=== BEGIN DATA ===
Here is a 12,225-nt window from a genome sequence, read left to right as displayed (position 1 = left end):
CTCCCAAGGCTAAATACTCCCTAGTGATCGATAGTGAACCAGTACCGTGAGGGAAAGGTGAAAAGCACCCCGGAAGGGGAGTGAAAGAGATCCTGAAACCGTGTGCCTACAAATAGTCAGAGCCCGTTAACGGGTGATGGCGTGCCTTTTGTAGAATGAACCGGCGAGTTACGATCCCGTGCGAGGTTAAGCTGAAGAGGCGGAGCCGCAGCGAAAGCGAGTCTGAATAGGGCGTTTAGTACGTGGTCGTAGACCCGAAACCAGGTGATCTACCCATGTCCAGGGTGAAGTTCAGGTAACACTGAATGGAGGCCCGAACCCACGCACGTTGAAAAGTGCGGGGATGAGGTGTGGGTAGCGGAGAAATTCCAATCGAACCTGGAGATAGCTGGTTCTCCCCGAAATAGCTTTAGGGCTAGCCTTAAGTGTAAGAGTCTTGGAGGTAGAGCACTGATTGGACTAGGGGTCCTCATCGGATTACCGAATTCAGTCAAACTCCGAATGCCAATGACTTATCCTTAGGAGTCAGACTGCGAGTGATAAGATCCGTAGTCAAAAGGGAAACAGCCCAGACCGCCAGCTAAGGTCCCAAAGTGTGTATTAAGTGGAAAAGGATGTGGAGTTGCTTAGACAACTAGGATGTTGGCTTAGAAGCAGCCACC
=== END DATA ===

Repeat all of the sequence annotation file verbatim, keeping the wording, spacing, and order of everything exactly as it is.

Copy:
Here is a 12,225-nt window from a genome sequence, read left to right as displayed (position 1 = left end):
CTCCCAAGGCTAAATACTCCCTAGTGATCGATAGTGAACCAGTACCGTGAGGGAAAGGTGAAAAGCACCCCGGAAGGGGAGTGAAAGAGATCCTGAAACCGTGTGCCTACAAATAGTCAGAGCCCGTTAACGGGTGATGGCGTGCCTTTTGTAGAATGAACCGGCGAGTTACGATCCCGTGCGAGGTTAAGCTGAAGAGGCGGAGCCGCAGCGAAAGCGAGTCTGAATAGGGCGTTTAGTACGTGGTCGTAGACCCGAAACCAGGTGATCTACCCATGTCCAGGGTGAAGTTCAGGTAACACTGAATGGAGGCCCGAACCCACGCACGTTGAAAAGTGCGGGGATGAGGTGTGGGTAGCGGAGAAATTCCAATCGAACCTGGAGATAGCTGGTTCTCCCCGAAATAGCTTTAGGGCTAGCCTTAAGTGTAAGAGTCTTGGAGGTAGAGCACTGATTGGACTAGGGGTCCTCATCGGATTACCGAATTCAGTCAAACTCCGAATGCCAATGACTTATCCTTAGGAGTCAGACTGCGAGTGATAAGATCCGTAGTCAAAAGGGAAACAGCCCAGACCGCCAGCTAAGGTCCCAAAGTGTGTATTAAGTGGAAAAGGATGTGGAGTTGCTTAGACAACTAGGATGTTGGCTTAGAAGCAGCCACC